At the desk, language problems immediately manifested themselves. He looked at me in the eye from above his spectacles as he asked me something in English which I spoke very little of, so I just replied with my broken English: “I do not understand” in a je m’en fous way. I could hear him mutter a frustrated “Jesus Christ” as he held his head in his hand, flipping my passport with the other. Upon realising I was Algerian he asked me in French “Where is your Visa?”, I spoke French so I gave him the page number. Then came the flood of questions: how long are you staying? where are you going to study? for how long? where will you be staying? Who is waiting for you at the airport? do you have a French passport? and so on. Flipping through my passport, he phoned somewhere, from his gestures I assumed that he was establishing the authenticity of the passport. I stood there for over 15 minutes, then he stamped on my passport and asked me to join an adjacent room for a “medical” check.
Another queue at the room, again those being queued were of the same prototype. The “medical” check involved another examination of the passport and asking a few of the previously asked questions. The last question was whether I took vaccinations as a child, to which I replied in the affirmative. At baggage control, somehow I was again singled for a “random” check, which was quite thorough. I had a small bottle of high quality honey confiscated and was referred to have a “check” on my file in case the same “offence” was committed again, but somehow another staff asked me to just pack up and go, finally into the country. All in all, getting through border control took 3 hours of stress, and I am told I had it easy.
Throughout the next eight years I was more or less subjected to the same treatment (minus the special queues) every time I flew into Heathrow. Flying out always had me removing my belt, my shoes, nearly routinely getting singled out on the side for a thorough body check. Once I was pulled into a room where I had a border control officer “quiz” me about various subjects: What I thought about Islam and Bin Laden and other questions of that sort. I could barely hide a mixed face of frustration and laughter throughout the “interview”.
This profiling is, to me, too real not to assume it is not systematic. Some random checks may pick up the odd non prototype conforming passenger, but I have a hard time believing that all old ladies, young girls and businessmen were subjects to the same treatment. Therefore forgive me for chuckling and sadly shaking my head whenever one of these racial profiling debates flare up. In a discussion with some of my English white friends, some think that it is not a big deal and that I am not being targeted. This makes almost pull the lethal “but you’ve never been black or brown so you don’t know” card.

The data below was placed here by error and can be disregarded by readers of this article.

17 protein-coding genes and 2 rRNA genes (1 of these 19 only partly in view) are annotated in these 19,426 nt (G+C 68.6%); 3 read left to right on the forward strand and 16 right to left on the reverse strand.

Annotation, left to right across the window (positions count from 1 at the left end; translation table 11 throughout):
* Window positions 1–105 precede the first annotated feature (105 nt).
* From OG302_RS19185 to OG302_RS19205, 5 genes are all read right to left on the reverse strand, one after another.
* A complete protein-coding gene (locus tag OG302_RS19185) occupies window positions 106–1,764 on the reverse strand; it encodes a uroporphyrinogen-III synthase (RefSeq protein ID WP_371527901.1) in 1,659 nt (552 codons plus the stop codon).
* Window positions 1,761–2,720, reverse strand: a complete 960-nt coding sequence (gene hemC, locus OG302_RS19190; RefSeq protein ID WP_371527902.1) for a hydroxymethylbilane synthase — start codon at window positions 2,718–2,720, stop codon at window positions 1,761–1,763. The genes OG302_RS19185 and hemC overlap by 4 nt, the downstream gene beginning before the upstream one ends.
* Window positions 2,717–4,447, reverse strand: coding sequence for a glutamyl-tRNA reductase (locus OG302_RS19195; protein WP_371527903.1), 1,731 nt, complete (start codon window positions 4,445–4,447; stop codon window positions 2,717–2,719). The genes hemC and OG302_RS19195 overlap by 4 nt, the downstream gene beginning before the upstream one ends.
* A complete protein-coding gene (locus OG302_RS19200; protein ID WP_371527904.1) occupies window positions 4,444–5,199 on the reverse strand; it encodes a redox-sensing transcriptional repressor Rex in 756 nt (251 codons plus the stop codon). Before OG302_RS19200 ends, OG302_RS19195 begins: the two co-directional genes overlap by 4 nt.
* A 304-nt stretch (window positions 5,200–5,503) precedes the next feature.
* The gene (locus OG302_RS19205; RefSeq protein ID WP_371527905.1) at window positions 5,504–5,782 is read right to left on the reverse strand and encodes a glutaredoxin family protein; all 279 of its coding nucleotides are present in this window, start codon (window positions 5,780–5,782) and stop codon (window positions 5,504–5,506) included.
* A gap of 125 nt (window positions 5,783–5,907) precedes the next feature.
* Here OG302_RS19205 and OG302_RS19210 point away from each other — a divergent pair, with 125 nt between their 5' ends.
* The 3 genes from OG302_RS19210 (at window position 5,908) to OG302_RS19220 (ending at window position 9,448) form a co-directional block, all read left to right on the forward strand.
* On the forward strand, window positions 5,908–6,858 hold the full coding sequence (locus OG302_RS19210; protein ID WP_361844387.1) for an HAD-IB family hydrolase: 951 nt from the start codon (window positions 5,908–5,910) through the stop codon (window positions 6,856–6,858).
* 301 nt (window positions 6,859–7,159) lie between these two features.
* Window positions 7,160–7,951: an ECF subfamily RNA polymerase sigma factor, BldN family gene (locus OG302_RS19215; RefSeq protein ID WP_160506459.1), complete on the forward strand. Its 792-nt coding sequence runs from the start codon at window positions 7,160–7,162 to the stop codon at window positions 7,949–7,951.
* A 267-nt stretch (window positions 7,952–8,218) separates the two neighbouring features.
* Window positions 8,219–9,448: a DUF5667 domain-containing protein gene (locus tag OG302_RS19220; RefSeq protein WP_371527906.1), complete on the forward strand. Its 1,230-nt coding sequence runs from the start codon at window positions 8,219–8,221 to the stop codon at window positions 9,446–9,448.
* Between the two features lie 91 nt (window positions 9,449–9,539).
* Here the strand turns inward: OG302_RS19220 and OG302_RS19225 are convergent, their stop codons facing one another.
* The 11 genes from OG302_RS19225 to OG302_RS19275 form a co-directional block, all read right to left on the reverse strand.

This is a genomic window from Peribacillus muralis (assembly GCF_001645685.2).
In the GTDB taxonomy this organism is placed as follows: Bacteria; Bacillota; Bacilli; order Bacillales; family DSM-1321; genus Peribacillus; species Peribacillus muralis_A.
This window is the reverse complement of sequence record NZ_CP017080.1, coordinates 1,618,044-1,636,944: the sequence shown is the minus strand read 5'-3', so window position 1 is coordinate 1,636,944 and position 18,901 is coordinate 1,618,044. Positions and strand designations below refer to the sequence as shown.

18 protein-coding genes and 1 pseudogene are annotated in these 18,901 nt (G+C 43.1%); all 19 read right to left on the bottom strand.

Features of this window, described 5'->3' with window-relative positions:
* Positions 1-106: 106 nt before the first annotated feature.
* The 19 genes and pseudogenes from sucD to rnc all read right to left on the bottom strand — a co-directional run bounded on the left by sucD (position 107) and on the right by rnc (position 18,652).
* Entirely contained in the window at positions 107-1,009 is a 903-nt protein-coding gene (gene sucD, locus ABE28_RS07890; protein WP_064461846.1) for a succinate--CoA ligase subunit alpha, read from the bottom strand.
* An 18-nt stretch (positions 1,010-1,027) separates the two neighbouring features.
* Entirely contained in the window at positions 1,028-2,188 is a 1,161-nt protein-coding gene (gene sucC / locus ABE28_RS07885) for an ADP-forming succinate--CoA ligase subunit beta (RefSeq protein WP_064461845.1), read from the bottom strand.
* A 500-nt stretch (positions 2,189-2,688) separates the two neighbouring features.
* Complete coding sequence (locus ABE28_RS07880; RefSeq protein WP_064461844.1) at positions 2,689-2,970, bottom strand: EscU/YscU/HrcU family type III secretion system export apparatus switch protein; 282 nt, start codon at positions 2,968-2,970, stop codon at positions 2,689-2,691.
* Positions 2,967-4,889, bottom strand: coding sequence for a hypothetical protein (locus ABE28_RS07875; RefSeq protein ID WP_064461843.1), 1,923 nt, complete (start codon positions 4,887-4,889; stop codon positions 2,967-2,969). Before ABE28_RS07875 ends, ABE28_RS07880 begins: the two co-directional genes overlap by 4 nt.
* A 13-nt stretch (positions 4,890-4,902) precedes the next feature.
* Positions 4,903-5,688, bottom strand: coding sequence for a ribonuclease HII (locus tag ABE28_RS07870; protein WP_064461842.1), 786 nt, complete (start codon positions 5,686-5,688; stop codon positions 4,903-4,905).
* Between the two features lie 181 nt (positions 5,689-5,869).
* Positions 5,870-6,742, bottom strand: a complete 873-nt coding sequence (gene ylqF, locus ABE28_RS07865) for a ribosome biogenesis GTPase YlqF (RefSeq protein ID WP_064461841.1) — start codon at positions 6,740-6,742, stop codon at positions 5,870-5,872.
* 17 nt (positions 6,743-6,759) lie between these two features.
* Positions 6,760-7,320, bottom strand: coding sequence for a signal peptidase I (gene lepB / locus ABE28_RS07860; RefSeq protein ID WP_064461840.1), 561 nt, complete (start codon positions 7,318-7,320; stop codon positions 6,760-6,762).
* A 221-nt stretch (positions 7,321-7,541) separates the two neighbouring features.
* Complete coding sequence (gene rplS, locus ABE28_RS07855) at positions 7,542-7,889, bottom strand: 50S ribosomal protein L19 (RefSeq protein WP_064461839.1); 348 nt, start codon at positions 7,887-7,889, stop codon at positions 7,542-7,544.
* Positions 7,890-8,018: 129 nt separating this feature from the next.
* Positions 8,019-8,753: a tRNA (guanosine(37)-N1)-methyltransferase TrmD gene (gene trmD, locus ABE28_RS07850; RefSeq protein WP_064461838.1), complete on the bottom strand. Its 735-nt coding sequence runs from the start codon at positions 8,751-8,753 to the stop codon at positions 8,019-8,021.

The profiling is already done in practice, and is undoubtedly codified in some internal memos as recently discovered in the United States. The question should not merely be whether racial profiling should be done or not, but whether 8 years (or perhaps more) of it have prevented terrorist attacks and whether the moral costs justify the small or non existant security gain. It need not be said that for all the profiling that I and people like me were subjected to in the UK, it is British men that caused the 7/7 bombings in London. These people would normally whiz through the specially marked EU border control desks at Heathrow. Any suggestion of racial profiling for British people in the UK or for Americans in the US will be laughed out of court. For a would be terrorist, the problem of getting citizenship of the target country of attack is a side issue. History shows us that no amount of bureaucratic paperwork prevents ideologically motivated attacks. Security measures are just a smoke screen that serve to discourage the target countries from seriously thinking about their acts on the international stage and the hate they generate.
But here is the cracker though: suppose that racial profiling was “officially” approved, and that the next attacks (god forbid) are committed by a non racially profiled attacker. The embarrassment this potential scenario would cause to the authorities is unthinkable. It remind me of the embarrassment, frustration and total loss that the French experienced through the Algerian War 1954-1962.
At the start of that war, Algerians took to the mountains to fight against the French military. The French stepped up security measures and installed checkpoints everywhere. The Algerian fighters countered by wearing their wives’ clothes to get past the controls. Then in the Battle of Algiers, key to the Algerian attacks were Yassef’s girls, totally european’ised and blending well with the white Pierds Noirs, some of them even took a habit of flirting with security guards as they got though their checkpoints to plant bombs everywhere in Algiers. When the French lost the war they discovered that all along numerous white French and Pierds Noirs, men and women alike helped the Algerians all along and were instrumental in moving key Algerian fighters around the country and for organising money collections for them.
Digging through the writings of various historians of 20th Century Algeria, one almost always unearths some dirt. I admire the spirit of the Algerian revolution against the French to a great degree, but I wish we were told the whole story in our educational programmes. The story I was given is that of heroic fighting, ample dedication, determination and brotherhood. Much of this true, but a large piece of the picture was not painted, and many details were swept under a neatly woven carpet of historical perfection*.